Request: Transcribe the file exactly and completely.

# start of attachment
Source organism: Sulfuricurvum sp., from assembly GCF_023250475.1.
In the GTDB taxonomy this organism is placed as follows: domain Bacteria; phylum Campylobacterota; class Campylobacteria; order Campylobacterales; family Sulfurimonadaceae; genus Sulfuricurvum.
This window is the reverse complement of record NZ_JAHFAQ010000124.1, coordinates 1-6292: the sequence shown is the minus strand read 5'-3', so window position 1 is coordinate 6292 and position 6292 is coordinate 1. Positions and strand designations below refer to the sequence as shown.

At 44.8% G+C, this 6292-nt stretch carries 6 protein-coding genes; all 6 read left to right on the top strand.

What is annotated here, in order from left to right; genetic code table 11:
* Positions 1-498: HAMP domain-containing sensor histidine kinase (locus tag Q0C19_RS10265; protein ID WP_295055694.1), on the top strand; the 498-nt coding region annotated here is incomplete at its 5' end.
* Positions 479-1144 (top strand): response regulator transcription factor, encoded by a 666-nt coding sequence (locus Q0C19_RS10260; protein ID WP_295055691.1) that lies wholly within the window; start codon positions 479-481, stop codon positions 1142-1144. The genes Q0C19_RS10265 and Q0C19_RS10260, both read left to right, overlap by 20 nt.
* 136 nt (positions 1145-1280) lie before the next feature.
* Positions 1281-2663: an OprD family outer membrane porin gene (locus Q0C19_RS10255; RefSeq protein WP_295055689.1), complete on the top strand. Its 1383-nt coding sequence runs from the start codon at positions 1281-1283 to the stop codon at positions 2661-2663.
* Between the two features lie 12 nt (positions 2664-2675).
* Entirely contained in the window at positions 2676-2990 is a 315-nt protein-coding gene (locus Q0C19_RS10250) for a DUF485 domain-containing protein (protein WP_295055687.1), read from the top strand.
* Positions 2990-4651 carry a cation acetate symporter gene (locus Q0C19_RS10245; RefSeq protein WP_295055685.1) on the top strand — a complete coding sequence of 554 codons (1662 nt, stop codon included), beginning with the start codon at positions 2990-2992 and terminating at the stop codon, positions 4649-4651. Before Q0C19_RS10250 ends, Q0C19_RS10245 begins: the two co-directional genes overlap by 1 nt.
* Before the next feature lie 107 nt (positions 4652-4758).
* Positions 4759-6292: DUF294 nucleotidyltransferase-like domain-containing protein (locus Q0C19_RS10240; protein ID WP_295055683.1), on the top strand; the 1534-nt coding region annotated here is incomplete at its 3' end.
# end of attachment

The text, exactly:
Source organism: Sulfuricurvum sp., from assembly GCF_023250475.1.
In the GTDB taxonomy this organism is placed as follows: domain Bacteria; phylum Campylobacterota; class Campylobacteria; order Campylobacterales; family Sulfurimonadaceae; genus Sulfuricurvum.
This window is the reverse complement of record NZ_JAHFAQ010000124.1, coordinates 1-6292: the sequence shown is the minus strand read 5'-3', so window position 1 is coordinate 6292 and position 6292 is coordinate 1. Positions and strand designations below refer to the sequence as shown.

At 44.8% G+C, this 6292-nt stretch carries 6 protein-coding genes; all 6 read left to right on the top strand.

What is annotated here, in order from left to right; genetic code table 11:
* Positions 1-498: HAMP domain-containing sensor histidine kinase (locus tag Q0C19_RS10265; protein ID WP_295055694.1), on the top strand; the 498-nt coding region annotated here is incomplete at its 5' end.
* Positions 479-1144 (top strand): response regulator transcription factor, encoded by a 666-nt coding sequence (locus Q0C19_RS10260; protein ID WP_295055691.1) that lies wholly within the window; start codon positions 479-481, stop codon positions 1142-1144. The genes Q0C19_RS10265 and Q0C19_RS10260, both read left to right, overlap by 20 nt.
* 136 nt (positions 1145-1280) lie before the next feature.
* Positions 1281-2663: an OprD family outer membrane porin gene (locus Q0C19_RS10255; RefSeq protein WP_295055689.1), complete on the top strand. Its 1383-nt coding sequence runs from the start codon at positions 1281-1283 to the stop codon at positions 2661-2663.
* Between the two features lie 12 nt (positions 2664-2675).
* Entirely contained in the window at positions 2676-2990 is a 315-nt protein-coding gene (locus Q0C19_RS10250) for a DUF485 domain-containing protein (protein WP_295055687.1), read from the top strand.
* Positions 2990-4651 carry a cation acetate symporter gene (locus Q0C19_RS10245; RefSeq protein WP_295055685.1) on the top strand — a complete coding sequence of 554 codons (1662 nt, stop codon included), beginning with the start codon at positions 2990-2992 and terminating at the stop codon, positions 4649-4651. Before Q0C19_RS10250 ends, Q0C19_RS10245 begins: the two co-directional genes overlap by 1 nt.
* Before the next feature lie 107 nt (positions 4652-4758).
* Positions 4759-6292: DUF294 nucleotidyltransferase-like domain-containing protein (locus Q0C19_RS10240; protein ID WP_295055683.1), on the top strand; the 1534-nt coding region annotated here is incomplete at its 3' end.